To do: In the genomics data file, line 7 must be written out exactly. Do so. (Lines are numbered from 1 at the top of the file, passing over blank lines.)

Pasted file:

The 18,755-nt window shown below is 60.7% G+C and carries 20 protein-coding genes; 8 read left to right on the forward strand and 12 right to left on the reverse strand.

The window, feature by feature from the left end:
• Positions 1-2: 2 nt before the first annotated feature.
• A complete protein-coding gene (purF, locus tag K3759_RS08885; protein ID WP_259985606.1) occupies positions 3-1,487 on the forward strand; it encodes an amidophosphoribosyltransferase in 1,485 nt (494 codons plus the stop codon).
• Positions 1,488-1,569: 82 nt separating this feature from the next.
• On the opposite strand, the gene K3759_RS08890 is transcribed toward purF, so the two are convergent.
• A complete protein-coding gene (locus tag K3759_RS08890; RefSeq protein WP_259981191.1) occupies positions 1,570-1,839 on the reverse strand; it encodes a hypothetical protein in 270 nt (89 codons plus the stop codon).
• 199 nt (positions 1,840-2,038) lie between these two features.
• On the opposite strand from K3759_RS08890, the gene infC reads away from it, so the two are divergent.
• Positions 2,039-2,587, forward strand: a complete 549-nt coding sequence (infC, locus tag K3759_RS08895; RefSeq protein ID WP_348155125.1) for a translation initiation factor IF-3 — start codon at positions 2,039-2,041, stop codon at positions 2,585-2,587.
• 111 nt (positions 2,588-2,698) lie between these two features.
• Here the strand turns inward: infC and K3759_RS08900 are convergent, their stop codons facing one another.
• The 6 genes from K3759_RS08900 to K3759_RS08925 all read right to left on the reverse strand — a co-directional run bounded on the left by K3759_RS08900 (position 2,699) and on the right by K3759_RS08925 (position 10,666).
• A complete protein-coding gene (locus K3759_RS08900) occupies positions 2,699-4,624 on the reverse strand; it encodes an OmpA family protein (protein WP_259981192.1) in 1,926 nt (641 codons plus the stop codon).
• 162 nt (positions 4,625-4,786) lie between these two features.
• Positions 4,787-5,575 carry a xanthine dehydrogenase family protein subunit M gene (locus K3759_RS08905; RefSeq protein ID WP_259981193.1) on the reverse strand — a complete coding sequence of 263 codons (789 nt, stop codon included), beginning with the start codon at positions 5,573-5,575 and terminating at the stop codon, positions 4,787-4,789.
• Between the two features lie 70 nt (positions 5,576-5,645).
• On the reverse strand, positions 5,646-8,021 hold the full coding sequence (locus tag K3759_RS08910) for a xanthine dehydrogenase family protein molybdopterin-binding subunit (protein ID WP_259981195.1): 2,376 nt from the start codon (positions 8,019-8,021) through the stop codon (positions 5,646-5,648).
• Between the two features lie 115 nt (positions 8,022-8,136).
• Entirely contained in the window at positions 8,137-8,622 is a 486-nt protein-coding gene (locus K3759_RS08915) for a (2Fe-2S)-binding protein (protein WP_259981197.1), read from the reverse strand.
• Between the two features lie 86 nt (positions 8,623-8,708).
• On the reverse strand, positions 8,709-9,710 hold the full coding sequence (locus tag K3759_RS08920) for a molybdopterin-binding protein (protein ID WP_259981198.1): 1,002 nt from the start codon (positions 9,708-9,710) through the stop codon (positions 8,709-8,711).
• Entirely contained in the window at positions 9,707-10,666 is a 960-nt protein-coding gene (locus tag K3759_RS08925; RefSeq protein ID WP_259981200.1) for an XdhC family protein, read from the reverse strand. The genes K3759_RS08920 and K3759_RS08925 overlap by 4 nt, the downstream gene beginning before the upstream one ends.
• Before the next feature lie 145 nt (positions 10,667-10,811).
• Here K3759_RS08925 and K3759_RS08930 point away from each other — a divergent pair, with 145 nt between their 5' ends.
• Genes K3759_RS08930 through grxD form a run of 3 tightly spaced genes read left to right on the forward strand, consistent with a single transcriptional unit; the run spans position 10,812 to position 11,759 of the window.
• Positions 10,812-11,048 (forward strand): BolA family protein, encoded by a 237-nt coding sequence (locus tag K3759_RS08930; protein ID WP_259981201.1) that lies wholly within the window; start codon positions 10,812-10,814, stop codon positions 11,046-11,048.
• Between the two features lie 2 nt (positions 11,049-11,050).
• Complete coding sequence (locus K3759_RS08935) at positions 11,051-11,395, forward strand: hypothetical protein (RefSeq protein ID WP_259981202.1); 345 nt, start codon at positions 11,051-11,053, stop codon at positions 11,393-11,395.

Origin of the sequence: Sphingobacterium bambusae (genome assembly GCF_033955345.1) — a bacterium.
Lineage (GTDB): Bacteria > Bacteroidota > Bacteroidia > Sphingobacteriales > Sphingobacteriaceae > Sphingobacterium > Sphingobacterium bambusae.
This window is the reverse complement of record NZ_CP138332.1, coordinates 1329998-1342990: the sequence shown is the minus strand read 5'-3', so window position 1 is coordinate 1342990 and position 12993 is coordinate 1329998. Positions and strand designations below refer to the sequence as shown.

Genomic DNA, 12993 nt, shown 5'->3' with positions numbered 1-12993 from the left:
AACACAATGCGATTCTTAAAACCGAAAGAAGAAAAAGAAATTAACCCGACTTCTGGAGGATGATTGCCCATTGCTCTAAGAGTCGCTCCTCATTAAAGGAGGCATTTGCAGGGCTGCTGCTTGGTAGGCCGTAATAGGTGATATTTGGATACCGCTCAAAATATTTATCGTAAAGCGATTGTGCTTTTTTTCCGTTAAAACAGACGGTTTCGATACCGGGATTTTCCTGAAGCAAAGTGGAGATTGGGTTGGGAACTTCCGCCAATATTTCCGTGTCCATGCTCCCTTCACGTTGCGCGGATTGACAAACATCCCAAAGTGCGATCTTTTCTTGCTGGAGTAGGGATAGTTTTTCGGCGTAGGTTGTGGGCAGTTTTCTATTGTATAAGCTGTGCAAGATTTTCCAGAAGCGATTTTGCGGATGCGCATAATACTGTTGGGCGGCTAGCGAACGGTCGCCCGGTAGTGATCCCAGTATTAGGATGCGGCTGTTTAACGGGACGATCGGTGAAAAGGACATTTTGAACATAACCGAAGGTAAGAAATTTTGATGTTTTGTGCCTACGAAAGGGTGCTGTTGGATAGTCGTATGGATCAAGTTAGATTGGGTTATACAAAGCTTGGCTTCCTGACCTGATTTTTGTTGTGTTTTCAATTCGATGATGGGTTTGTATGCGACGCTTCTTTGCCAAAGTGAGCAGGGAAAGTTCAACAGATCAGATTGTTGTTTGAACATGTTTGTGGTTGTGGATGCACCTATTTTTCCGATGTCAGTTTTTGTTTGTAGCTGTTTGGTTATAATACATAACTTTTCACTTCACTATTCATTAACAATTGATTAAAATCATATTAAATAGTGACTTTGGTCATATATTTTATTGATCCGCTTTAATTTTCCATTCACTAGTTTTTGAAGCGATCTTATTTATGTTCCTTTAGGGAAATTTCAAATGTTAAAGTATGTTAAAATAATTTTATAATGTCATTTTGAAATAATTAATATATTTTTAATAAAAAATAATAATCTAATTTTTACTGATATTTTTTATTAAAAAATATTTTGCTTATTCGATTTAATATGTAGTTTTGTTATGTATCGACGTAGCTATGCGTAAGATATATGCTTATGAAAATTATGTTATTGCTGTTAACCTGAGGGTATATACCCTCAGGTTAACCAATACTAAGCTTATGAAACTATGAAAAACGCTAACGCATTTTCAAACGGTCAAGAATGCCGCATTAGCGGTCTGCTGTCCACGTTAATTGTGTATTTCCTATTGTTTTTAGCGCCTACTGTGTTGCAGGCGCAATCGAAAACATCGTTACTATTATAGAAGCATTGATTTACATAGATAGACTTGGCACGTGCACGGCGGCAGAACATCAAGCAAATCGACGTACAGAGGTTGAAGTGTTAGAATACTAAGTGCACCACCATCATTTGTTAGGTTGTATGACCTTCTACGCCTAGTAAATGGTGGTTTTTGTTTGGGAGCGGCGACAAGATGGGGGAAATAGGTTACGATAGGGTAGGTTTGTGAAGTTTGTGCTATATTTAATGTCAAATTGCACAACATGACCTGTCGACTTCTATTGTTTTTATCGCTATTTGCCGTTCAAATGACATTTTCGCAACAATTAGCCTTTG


• A complete protein-coding gene (locus tag K3759_RS08890; RefSeq protein WP_259981191.1) occupies positions 1,570-1,839 on the reverse strand; it encodes a hypothetical protein in 270 nt (89 codons plus the stop codon).